By TANYA SMITH-CARTWRIGHT
Progressive Liberal Party Leader Philip "Brave" Davis has called for Deputy Prime Minister K Peter Turnquest to resign over allegations of a $27m fraud.
Mr Turnquest hit back on Thursday at allegations levied by two companies controlled by Fred Kaiser, a Canadian businessman with whom he previously enjoyed a long and close relationship, by saying he was “appalled” his name had been dragged into a dispute with another “former business partner”.
That business partner is Captain Randy Butler, chief executive of Sky Bahamas, which was forced to cease flying last year after the Bahamas Civil Aviation Authority refused to renew the air operator certificate that was required to carry fee-paying passengers. Mr Turnquest, though, noted that he is not named as a defendant in Mr Kaiser’s statement of claim - only Captain Butler.
Since the allegations were publicly aired, there has been no comment from the Office of the Prime Minister and the Chairman of the Free National Movement, Carl Culmer.
Progressive Liberal Party Leader Philip "Brave" Davis' request for the matter to be addressed by the Office of the Prime Minister, is the second such public request from the Opposition. The PLP first asked for matter to be addressed on Thursday just before the Senate adjourned, but were told by Leader of government business in the Senate Attorney General Carl Bethel, that he was only aware of what was written in the media.
“It is now day two since the Progressive Liberal Party laid in Parliament a writ of summons alleging a 20 million dollar fraud by the Deputy Prime Minister and Minister of Finance,” Mr Davis said. “The Prime Minister has not said a word. The Deputy Prime Minister's statement was arrogantly dismissive and missed the point of good governance entirely.”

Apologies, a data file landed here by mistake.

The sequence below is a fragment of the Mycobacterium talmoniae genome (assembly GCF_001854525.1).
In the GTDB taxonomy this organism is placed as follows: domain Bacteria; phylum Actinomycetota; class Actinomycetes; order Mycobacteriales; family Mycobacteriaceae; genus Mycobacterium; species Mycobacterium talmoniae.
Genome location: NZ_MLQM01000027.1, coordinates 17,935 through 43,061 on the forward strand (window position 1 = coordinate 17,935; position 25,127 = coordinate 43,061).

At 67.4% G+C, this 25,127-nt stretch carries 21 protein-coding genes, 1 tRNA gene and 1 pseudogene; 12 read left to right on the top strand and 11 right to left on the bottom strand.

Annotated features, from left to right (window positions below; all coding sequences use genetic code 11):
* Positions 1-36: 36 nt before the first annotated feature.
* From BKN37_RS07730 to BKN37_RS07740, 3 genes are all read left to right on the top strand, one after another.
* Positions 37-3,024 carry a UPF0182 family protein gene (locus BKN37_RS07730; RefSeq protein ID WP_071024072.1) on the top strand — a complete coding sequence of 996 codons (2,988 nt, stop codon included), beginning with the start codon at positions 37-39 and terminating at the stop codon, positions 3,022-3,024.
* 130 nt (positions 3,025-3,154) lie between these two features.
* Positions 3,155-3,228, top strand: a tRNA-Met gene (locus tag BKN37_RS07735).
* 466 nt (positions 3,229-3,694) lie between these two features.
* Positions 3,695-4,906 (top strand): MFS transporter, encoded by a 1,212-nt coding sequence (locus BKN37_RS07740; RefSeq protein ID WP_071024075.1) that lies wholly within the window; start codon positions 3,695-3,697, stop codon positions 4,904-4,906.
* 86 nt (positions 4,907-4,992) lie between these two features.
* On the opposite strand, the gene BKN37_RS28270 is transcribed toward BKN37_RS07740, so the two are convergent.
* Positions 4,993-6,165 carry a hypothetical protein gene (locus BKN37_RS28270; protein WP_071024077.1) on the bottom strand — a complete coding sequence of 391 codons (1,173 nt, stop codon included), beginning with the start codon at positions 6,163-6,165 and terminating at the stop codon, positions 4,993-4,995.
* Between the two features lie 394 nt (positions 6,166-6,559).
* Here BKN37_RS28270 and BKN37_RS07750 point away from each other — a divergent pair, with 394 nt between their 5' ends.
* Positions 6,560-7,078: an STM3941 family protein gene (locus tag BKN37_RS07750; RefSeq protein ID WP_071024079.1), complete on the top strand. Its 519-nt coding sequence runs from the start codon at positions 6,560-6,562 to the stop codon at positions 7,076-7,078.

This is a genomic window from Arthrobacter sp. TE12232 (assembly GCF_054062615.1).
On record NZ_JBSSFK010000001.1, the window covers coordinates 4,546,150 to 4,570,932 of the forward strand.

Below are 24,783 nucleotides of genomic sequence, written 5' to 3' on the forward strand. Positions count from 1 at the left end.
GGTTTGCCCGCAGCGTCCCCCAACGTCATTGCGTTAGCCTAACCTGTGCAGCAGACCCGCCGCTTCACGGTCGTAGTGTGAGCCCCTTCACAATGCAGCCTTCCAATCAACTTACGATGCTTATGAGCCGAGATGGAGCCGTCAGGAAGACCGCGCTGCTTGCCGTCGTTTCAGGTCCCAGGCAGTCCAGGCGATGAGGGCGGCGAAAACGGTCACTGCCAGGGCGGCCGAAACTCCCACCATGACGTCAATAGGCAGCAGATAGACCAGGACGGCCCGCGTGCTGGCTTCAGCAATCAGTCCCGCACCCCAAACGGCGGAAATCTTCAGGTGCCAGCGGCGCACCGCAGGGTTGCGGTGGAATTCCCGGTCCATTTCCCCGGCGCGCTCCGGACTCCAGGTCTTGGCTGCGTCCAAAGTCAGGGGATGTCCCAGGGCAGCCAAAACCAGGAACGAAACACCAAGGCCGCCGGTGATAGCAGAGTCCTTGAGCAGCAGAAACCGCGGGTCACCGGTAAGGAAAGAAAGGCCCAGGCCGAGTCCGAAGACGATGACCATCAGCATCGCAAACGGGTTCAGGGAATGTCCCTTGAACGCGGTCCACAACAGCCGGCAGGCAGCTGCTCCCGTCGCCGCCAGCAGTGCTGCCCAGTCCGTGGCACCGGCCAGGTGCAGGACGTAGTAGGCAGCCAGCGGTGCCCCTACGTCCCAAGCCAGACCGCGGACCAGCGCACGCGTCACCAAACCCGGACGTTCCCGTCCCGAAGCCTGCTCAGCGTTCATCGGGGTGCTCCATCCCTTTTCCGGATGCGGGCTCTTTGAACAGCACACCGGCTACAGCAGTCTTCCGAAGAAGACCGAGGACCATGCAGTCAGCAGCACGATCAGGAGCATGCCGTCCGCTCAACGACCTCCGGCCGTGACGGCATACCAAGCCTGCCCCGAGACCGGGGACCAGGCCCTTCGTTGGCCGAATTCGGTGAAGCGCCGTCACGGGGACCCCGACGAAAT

The PLP said Dr Minnis must be reminded that he has a duty to act when his ministers refuse to take the honourable course.
“There are two appointees of the Prime Minister, the statement continued. “Each has different versions of the truth. Michael Scott, QC, has placed in the public domain by court action, allegations of fraud and dishonesty against the Minister of Finance.
“Mr Scott is the chairman of the Hotel Corporation and in charge of the sale of the Grand Lucayan Hotel in Freeport, Grand Bahama. The second appointee is Peter Turnquest, the Minister of Finance. Mr Turnquest has said that what Mr Scott alleges in the writ is false. In other words, the Finance Minister said that lies have been told on him.”
In the statement, Mr Davis asked how is this resolved in the face of two of the prime minister's appointees alleging one has told lies on the other?
Mr Davis said one of them must be telling the truth.
“Both have clear conflicts between their public duties and their private affairs,” Mr Davis further said. "In our view, before the end of the day they must both act to do the honourable thing which our system demands. If they fail to resign, the Prime Minister must invite their departures forthwith.”
Mr Turnquest is not named as a defendant in the civil law suit, but is accused of conspiring with his former business partner, Captain Randy Butler, to defraud the plaintiff, Alpha Aviation Limited and Advanced Aviation Limited, by unlawful means to enrich themselves.
DPM Turnquest released a statement, late Thursday, denying what he called, “false claims” and saying that he is confident facts will defend his integrity.
Mr Turnquest’s statement read:
“I deny these false claims. I am appalled that my standing as a public servant made calling my name in this dispute between my former business partners worthwhile. There is no room for that kind of misuse of our judicial system in our society. I am confident that the facts will defend my integrity once presented.
“My record of transparency and accountability in my private and public life is a matter of record and reputation. My focus remains on further deepening our democracy by enacting legislation to reform and modernise the management of our economy and public finances as we work through this very challenging period in our country.”
The Tribune contacted the Office of the Prime Minister for commentary on the matter, but was told: "The Office of the Prime does not comment on matters before the court”.